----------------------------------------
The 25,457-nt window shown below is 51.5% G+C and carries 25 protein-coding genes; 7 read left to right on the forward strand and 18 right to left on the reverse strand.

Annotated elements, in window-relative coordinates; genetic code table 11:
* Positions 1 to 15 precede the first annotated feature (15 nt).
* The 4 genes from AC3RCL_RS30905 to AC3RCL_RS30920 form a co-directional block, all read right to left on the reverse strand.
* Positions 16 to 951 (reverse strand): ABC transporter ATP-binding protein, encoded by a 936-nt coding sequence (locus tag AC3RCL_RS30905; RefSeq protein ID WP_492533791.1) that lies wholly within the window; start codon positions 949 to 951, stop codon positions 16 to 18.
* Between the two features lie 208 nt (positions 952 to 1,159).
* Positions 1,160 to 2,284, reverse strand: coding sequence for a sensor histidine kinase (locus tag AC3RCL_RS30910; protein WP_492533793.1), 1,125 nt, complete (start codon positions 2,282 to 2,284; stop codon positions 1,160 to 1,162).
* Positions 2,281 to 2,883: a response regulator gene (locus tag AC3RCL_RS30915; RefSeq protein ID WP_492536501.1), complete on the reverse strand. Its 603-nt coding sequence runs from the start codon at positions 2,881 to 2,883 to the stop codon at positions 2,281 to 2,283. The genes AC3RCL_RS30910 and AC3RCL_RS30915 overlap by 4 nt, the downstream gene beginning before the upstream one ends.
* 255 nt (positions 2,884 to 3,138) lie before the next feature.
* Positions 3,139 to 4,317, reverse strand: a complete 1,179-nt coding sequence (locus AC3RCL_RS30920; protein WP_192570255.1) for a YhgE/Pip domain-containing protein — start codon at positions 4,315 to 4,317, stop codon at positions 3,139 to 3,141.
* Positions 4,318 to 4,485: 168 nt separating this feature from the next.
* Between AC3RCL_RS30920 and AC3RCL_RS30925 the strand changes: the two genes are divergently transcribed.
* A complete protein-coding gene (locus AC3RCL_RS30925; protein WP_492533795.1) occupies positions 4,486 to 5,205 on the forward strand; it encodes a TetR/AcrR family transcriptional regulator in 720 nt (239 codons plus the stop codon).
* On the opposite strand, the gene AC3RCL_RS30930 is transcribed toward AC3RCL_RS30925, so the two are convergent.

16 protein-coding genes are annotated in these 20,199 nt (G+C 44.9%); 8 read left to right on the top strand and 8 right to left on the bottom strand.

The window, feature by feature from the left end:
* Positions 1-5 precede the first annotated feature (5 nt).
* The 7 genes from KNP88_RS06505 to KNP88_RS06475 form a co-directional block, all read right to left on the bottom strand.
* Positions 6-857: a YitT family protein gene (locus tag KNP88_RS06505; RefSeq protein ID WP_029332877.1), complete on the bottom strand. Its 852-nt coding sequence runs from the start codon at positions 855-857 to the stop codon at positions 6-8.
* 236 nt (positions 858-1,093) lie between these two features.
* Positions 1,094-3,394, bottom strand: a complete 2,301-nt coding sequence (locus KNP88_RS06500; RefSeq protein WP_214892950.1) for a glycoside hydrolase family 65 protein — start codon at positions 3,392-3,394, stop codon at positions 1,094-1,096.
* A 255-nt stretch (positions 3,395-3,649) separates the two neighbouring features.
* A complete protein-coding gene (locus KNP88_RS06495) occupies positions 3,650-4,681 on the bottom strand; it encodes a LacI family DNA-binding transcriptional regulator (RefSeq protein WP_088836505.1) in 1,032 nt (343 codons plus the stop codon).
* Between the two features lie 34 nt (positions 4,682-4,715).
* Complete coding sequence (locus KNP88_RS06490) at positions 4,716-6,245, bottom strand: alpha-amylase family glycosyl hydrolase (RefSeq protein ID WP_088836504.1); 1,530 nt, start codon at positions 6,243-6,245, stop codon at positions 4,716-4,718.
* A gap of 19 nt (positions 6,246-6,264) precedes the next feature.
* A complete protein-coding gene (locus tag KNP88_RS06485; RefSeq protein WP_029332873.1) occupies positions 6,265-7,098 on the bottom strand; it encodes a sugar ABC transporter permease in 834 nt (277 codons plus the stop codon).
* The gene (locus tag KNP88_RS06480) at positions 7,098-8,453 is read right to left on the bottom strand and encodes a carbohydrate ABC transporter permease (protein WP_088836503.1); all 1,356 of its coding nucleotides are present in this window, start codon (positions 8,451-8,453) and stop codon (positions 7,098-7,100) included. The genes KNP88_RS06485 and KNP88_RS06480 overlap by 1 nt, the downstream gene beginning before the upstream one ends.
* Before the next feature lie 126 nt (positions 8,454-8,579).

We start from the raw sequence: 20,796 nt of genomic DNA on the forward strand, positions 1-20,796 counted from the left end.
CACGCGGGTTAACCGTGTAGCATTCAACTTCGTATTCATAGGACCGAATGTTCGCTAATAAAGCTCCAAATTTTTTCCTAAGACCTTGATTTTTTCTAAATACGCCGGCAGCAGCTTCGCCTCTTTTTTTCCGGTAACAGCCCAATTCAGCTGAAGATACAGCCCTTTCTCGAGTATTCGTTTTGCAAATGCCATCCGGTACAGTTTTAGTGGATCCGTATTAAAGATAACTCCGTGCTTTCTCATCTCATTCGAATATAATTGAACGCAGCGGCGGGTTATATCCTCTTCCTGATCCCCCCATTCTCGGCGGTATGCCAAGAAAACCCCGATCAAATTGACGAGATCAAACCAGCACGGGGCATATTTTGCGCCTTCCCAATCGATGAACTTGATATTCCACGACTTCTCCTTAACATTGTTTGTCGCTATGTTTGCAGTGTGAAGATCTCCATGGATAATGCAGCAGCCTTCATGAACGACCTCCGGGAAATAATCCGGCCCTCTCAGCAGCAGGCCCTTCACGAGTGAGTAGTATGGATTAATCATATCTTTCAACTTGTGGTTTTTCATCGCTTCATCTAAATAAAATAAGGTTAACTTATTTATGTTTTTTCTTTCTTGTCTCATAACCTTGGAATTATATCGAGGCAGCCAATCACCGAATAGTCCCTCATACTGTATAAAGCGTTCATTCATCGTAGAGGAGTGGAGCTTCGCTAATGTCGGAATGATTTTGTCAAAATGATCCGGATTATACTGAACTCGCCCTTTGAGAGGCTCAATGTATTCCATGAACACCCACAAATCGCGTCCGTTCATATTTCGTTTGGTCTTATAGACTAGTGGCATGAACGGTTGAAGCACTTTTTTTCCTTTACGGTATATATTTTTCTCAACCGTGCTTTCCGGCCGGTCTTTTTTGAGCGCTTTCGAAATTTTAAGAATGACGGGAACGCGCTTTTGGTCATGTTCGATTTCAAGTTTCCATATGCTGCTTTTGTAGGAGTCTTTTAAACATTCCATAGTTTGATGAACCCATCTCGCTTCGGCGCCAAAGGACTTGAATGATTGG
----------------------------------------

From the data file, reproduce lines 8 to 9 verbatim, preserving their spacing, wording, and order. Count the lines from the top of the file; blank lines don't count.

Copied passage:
* Positions 2,281 to 2,883: a response regulator gene (locus tag AC3RCL_RS30915; RefSeq protein ID WP_492536501.1), complete on the reverse strand. Its 603-nt coding sequence runs from the start codon at positions 2,881 to 2,883 to the stop codon at positions 2,281 to 2,283. The genes AC3RCL_RS30910 and AC3RCL_RS30915 overlap by 4 nt, the downstream gene beginning before the upstream one ends.
* 255 nt (positions 2,884 to 3,138) lie before the next feature.